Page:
AI could disrupt — and create opportunities — in FinTech industry

Published On March 18, 2019 | By hirenmansukhani | News

Marc Folch explored the major trends in the FinTech industry at a workshop held at the University of Toronto Mississauga on March 16. (Hiren Mansukhani)

Hiren Mansukhani

Artificial Intelligence could be the single most impactful disruptor of the FinTech industry, a senior manager at Interac said.

But Marc Folch, who leads innovation insights at Interac, also told a workshop held at University of Toronto Mississauga on March 16 that AI could also be the field’s driver in creating new opportunities.

Folch was outlining the major trends in the financial and technological industry in a room filled with students and professors.

He found many people are unaware of what AI actually means, that it is the ability of machines to learn and adapt autonomously to external environments. 

“A programmer in the past would have to figure out everything that a program would capture and hard code in responses to deal with it,” he told the UTM audience. “Not with AI. AI figures this out.”

AI could help FinTech companies assess risks in ways which people didn’t think possible, Folch said. 

Environments like trading floors and stock markets could be very dynamic and it is not possible for someone to pre-code responses for every possible situation, he said. Machines have to be able to learn in progress.

Folch said artificial intelligence would also help basic coders perform tasks which previously could only be done by a data scientist with a PhD. 

“AI should be viewed as a kind of technology that enhances human abilities and not a threat to employment,” he said.

Folch said apart from AI, the increase in services which FinTech companies offer is another major trend in the industry. 

Marc Folch speaking about the challenges most FinTech companies face at the workshop held at UTM. (Hiren Mansukhani)

“FinTechs have realized that rendering a whole portfolio of services is valuable,” he said. 

This led financial companies to partner with banks so they could enable a wider range of services, Folch said. The focus on customer-experience would further bridge the gap between banks and FinTech companies and make them very similar in nature, he said. 

Folch said one of the major challenges in the financial industry is the handling of consumer data. 

When consumers provide a third party — in this case, a financial firm — with their personal log-in data, they have already breached the security and terms and conditions of the bank, he said.

If a hacker hacks into the third part server and robs customers of their money, a bank wouldn’t compensate them due to the aforementioned reasons. And if the third party doesn’t have sufficient funds, people could lose their money forever, Folch said. 

“The way we handle data in a way that maintains trust among customers is essential,” he said.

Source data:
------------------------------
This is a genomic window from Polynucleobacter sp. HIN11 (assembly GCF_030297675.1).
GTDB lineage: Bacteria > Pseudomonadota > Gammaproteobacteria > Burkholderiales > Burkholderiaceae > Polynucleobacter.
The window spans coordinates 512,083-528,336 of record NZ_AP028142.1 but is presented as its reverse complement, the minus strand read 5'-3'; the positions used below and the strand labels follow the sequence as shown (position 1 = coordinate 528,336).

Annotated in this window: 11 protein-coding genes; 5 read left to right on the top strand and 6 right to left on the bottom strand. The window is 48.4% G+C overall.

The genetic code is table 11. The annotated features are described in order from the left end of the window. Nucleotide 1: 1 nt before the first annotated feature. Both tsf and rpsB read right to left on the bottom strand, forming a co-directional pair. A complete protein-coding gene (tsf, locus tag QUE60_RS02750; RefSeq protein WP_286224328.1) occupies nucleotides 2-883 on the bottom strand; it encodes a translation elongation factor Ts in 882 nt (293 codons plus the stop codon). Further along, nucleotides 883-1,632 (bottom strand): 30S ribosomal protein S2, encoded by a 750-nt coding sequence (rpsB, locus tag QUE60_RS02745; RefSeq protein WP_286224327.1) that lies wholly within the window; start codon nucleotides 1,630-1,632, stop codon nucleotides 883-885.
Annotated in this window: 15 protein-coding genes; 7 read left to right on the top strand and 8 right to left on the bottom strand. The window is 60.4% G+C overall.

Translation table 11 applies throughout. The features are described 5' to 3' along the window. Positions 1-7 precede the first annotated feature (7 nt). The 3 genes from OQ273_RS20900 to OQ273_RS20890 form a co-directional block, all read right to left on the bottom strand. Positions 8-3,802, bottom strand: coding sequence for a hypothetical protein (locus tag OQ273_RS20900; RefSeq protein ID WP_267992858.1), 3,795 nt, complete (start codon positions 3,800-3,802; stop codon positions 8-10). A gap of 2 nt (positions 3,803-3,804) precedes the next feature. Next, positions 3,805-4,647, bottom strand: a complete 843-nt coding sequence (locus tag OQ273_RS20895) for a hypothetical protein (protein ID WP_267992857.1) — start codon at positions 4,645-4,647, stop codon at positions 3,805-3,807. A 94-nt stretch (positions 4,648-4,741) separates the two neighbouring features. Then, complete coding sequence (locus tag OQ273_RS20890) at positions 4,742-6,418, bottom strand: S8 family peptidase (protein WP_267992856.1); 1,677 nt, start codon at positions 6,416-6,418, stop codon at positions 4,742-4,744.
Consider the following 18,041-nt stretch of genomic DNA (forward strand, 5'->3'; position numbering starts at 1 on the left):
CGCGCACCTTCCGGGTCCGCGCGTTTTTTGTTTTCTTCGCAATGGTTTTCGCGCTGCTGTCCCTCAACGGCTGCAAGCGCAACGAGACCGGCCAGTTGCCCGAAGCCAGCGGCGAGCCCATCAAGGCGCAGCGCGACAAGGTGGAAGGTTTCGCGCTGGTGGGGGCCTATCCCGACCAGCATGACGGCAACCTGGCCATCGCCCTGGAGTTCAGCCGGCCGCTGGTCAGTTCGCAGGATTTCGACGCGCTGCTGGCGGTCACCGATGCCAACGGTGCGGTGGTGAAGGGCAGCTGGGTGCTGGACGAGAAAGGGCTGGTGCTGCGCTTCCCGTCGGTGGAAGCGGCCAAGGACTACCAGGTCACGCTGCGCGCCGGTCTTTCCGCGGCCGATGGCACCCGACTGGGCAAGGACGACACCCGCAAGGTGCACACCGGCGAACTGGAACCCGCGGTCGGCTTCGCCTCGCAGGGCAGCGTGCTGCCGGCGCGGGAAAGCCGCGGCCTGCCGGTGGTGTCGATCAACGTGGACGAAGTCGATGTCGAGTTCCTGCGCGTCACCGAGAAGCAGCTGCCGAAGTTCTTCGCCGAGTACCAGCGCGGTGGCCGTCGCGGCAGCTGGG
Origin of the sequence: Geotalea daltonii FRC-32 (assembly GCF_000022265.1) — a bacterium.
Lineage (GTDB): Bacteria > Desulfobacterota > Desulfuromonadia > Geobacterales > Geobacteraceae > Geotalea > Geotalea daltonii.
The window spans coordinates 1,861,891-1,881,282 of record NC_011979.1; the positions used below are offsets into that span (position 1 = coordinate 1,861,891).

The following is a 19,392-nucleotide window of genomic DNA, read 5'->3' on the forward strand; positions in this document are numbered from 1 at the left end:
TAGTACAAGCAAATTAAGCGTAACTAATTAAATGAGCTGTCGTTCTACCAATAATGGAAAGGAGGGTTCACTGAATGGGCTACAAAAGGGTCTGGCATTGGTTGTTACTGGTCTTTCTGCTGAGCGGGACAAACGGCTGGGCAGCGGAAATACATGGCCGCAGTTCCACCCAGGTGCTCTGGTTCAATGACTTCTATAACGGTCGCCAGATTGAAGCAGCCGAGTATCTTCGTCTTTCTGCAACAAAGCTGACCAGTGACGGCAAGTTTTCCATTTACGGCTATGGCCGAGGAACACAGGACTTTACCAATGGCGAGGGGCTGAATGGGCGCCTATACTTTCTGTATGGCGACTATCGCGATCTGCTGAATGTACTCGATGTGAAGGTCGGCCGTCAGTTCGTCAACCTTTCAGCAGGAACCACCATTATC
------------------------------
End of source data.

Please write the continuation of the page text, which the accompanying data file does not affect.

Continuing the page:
Another challenge he felt the industry faces is the digital verification of a consumer.

“Your ID was meant to be verified in the real world, not virtually,” Folch said.

He noted imaging editing software could easily forge someone’s identity and could cost companies millions of dollars.

Figuring a way to successfully verify digital IDs is one of the feats financial services have to accomplish, Folch said. 

He said finding partners is one of the biggest “success hacks” for FinTech companies.

“Even if a company provides a customer with great service that brings great value to them, being outside of the banking ecosystem brings a bunch of headaches like moving money back and forth which counters the value companies bring,” Folch said.

Partnering with banks and other companies would provide FinTech companies with trust, credibility, scale and even expertise that would prove to be a significant advantage for them. 

Understanding a consumers’ world plays a huge role in bringing value to customers, Folch said.

“I have seen so many pitches that promise to solve a problem in a great way except that it introduces two new problems in the ecosystem that end up being greater than they are solving,” he said.

He cited the example of Quadrigo, a Canadian cryptocurrency exchange, which faced huge problems this year owing to the death of its CEO, who was the only person with keys to encrypted wallets worth more than a hundred million dollars of customer funds.  

“That happened to because they didn’t have the oversight in place,” Folch said. “From the outside, you don’t see that until it hurts.”

He said this is an important consideration since a slight banking mistake could take tank the economy. 

Sherlyn Arora, a management student at UTM, said she is going home with way more knowledge than she came with.

“We get a lot of theoretical knowledge but this is a good insight into how disruptive technology and how will it enhance our business prophecies,” she said.

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